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to Section One | to Arts & Entertainment
posted Friday, December 14, 2012 - Volume 40 Issue 50
Arts & Entertainment
ALL STORIES
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Easygoing Hyde Park doesn't live up to its potential

by Sara Michelle Fetters - SGN A&E Writer

HYDE PARK ON HUDSON
Now showing


I'm not entirely sure of what to make of Hyde Park on Hudson. Ostensibly it is the story of President Franklin D. Roosevelt's (Bill Murray) June 1939 meeting with Britain's King George VI (Samuel West) and his wife, Queen Elizabeth I (Olivia Colman). On the surface, it wants to get inside these events and show how the cagey Roosevelt was able to 'humanize' these monarchs for the American people - allowing him to pursue his policies of aid and support for the British even though many in the U.S. wanted nothing to do with another European war.

This story is seen through the eyes of his neighbor and fifth cousin, Daisy Suckley (Laura Linney). She comes into Roosevelt's world through his mother, Sara (Elizabeth Wilson), and quickly becomes a friend and confidant he can escape with, into a realm away from world events and political upheavals. Their affair was quiet yet intimate, personal yet clandestine, the reserved Suckley documenting a great deal of it diaries discovered hidden in her house shortly after her death.

On the surface this sounds like the makings of a rich, highly involving drama, filled with informal and comic undertones and giving new light to historical events. Problem is, screenwriter and playwright Richard Nelson and director Roger Michell (Notting Hill, Morning Glory) never find a focus to this story, never get inside the heads of the characters in a way that feels authentic. Instead, the movie treads a hazy middle ground, uncertain in its footing yet still well enough acted and composed that sitting through it is hardly a chore.

ROYAL COUPLE A HIGH POINT
What's weird, and maybe it is the undeniable connection between this story and the one told in the Academy Award-winning The King's Speech, is that the scenes between the King and Queen of England speaking honestly with one another come off the best. Their relationship feels lived-in and true, as does their uncertainty as to what the goals of this visit are and what the intentions of their host might be. Their joys become our own, their insecurities have weight, and even though they are not the focal point of the film, they make the most indelible imprint and were the characters I found myself still thinking about afterward.

But the relationship between Daisy and the president, the one that is supposed to be the focus of this saga? That never comes across as fully or as well-developed as it should be. Like Daisy, this story seems to sit in the corner the majority of the time, a wallflower given insight into a garden it can never hope to take root in. As a result, when issues arise and complications are encountered they don't have any resonance, making our storyteller's decisions feel meager and unimportant as far as the grander scale of historical events are concerned.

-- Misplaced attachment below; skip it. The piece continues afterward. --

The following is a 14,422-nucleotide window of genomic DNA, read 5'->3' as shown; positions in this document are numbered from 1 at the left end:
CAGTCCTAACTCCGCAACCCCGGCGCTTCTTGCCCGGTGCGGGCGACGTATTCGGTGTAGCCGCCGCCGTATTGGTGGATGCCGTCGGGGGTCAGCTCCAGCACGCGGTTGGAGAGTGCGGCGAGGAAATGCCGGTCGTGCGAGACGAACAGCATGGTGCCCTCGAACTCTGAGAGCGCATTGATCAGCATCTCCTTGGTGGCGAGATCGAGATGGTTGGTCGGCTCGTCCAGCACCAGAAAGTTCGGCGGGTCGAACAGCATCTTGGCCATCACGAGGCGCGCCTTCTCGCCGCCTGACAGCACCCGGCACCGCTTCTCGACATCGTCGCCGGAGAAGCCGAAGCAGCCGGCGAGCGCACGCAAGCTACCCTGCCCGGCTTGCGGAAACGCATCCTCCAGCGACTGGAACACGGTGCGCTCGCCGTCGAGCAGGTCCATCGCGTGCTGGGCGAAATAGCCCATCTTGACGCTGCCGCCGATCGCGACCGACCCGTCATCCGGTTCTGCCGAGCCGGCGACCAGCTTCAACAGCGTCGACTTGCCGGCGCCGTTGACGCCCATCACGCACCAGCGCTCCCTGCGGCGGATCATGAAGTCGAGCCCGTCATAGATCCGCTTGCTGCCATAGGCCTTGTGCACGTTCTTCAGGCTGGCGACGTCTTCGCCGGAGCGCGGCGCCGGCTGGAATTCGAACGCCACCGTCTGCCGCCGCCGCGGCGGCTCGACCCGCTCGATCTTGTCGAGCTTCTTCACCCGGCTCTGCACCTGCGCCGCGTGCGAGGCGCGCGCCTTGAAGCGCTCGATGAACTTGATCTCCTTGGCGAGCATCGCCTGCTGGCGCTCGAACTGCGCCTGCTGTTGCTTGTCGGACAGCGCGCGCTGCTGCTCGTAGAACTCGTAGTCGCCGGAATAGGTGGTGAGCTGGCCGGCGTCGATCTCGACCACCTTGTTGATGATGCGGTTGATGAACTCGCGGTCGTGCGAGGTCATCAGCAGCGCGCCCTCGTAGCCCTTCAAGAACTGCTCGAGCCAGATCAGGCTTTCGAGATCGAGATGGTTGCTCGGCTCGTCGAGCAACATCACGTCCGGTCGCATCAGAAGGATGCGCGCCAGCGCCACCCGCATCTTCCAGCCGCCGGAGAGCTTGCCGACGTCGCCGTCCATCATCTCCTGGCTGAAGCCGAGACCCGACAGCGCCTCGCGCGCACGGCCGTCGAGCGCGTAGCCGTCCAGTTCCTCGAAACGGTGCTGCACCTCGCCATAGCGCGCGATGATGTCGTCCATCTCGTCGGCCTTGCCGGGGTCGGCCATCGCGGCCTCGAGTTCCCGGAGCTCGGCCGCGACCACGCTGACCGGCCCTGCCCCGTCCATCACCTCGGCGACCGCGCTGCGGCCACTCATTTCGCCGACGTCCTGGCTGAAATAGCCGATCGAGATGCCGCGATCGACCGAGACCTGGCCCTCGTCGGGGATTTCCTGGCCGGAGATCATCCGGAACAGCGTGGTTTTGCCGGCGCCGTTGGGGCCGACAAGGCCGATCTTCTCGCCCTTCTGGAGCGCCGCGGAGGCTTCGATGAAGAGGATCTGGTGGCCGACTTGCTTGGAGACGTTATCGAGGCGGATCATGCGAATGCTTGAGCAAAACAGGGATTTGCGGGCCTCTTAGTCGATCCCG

F.D.R. TOO OFTEN M.I.A.
Murray, playing well against type and portraying a character seemingly well outside his comfort zone, proves once again just how underrated an actor he is, his take on Roosevelt an oftentimes inspired one. But for long stretches he drops out of the picture entirely, becoming something of a frustrating afterthought just when he should be front and center. Scenes between him and West are strong, hinting at the complexities of the tightrope both men were walking but doing so with a jovial simplicity that speaks volumes. At the same time there is no connection between him and Linney, no sense of the friendly and cathartic intimacy that supposedly existed, making the fracturing and ultimate healing of their relationship hard to care about, let alone believe.

Still, there are some great moments, such as the depiction of the fabled 'hot dog' picnic where King George begins to win over the American populace by downing, of all things, a gigantic mustard-covered frankfurter. There's a great bit of back-and-forth dialogue between the King and Queen over War of 1812 pictorials depicting British sailors as monkeys, while a front-seat conversation between Daisy and Roosevelt's longtime executive secretary, Missy (Elizabeth Marvel), hints at the emotional complexities the film desperately wants to cover but sadly never does.

I get in some ways what Michell and Nelson are going for. They wanted to paint a relaxed, easygoing picture of these events that combines the personal with the political, the domestic with the epic, the public with the private. But if the core relationship between Roosevelt and Daisy doesn't come to life, then nothing else matters nearly as much as it should have, dragging down the proceedings in a way that is maddeningly benign. There is a mediocre banality to Hyde Park on Hudson that's sadly disappointing, and for a story with so much inherent potential the fact it doesn't come close to achieving it is a failure I can't help but lament.

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